Barneche and Allen 2015, Embracing general theory and taxon-level idiosyncrasies to explain nutrient recycling

This cake is to celebrate a paper by Barneche and Allen, entitled "Embracing general theory and taxon-level idiosyncrasies to explain nutrient recycling".  It is being presented by Diego Barneche.

Short description:

The value of mathematical theory in ecology is controversial; most ecologists are found in either side of a dichotomy: while some argue that general theory is the optimal way to advance mechanistic understanding in the discipline, others claim that general simple theory does not capture most of the variation in living systems. In our recent commentary piece (Barneche & Allen 2015), we argue that ecologists should embrace both views, and that this duality can be reconciled by using a combination of general mathematical theory and advanced statistical techniques, following a sequence of steps described below. These steps are exemplified using a recent study that uses a combination of predictions from the metabolic theory (MT) and ecological stoichiometry (ES) to explain body mass scaling of nutrient recycling rates in marine animals (Allgeier et al. 2015).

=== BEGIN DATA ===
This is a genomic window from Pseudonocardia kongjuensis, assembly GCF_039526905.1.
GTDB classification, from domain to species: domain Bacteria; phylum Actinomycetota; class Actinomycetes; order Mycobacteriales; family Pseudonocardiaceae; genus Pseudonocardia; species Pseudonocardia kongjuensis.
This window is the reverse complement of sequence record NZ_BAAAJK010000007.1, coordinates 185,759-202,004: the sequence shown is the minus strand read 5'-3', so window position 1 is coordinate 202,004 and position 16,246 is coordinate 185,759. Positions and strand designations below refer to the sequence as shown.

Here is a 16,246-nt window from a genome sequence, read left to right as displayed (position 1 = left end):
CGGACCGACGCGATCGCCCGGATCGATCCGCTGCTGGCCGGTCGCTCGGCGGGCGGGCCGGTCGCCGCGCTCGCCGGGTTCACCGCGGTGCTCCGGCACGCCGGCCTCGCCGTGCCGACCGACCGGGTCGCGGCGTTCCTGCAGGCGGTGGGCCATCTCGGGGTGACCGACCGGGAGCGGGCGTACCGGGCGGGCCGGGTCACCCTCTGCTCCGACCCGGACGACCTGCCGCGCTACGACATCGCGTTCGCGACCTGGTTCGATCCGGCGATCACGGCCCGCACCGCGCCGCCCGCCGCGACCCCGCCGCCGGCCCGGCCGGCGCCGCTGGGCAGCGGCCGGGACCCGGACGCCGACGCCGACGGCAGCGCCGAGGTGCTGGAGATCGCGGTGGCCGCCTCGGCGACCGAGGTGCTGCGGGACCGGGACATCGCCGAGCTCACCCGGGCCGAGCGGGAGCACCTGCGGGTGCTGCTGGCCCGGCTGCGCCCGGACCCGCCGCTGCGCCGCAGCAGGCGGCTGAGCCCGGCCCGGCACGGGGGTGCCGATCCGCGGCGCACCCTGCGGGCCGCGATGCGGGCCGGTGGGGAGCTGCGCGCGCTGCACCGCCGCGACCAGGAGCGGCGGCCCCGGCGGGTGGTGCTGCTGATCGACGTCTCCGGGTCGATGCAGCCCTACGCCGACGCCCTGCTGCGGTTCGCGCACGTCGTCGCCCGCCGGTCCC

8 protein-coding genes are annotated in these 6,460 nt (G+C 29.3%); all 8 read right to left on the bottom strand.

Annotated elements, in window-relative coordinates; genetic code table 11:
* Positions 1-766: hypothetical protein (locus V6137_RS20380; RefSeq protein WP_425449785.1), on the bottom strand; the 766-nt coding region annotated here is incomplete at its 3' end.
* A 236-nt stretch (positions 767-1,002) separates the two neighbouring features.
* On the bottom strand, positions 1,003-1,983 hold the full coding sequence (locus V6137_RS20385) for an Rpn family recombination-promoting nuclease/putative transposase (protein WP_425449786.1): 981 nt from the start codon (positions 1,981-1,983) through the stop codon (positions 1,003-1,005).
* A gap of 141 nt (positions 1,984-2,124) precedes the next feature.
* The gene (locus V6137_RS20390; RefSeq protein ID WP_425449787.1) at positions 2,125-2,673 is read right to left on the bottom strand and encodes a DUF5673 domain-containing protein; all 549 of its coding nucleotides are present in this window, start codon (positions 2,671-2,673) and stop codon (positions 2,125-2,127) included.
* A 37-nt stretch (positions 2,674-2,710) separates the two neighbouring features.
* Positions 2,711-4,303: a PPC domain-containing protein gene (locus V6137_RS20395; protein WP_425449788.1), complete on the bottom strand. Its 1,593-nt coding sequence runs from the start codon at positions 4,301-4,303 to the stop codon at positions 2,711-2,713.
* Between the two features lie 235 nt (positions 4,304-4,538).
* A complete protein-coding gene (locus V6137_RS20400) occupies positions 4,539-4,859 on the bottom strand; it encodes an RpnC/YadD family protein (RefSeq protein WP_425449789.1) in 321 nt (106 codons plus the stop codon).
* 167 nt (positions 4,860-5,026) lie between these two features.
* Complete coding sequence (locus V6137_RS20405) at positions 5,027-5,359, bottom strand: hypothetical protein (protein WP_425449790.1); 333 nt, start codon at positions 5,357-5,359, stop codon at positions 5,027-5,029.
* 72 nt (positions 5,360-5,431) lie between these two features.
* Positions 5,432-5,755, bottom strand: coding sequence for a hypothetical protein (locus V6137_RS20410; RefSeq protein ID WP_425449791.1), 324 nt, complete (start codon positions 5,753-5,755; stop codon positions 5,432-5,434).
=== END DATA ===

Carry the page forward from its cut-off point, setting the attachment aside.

The first step entails recognising the scope of a given theory and explicitly declaring what assumptions are necessary to reach a given set of predictions. Allgeier et al. (2015) show that nutrient recycling rates follow 3/4-power body mass scaling, as should be predicted from MT-ES. Our study provides the theoretical rationale and the assumptions necessary to yield such prediction. In our view, this framework is essential to the understanding of ecological processes because false predictions serve as indications that one or more assumptions are violated/wrong – thus providing avenues on how to move forward on the understanding of ecological processes, either by modifying existing theory or by developing a new one. Although this assumption-prediction-testing-falsify cycle is the very core of the scientific method, it has been largely neglected in ecology.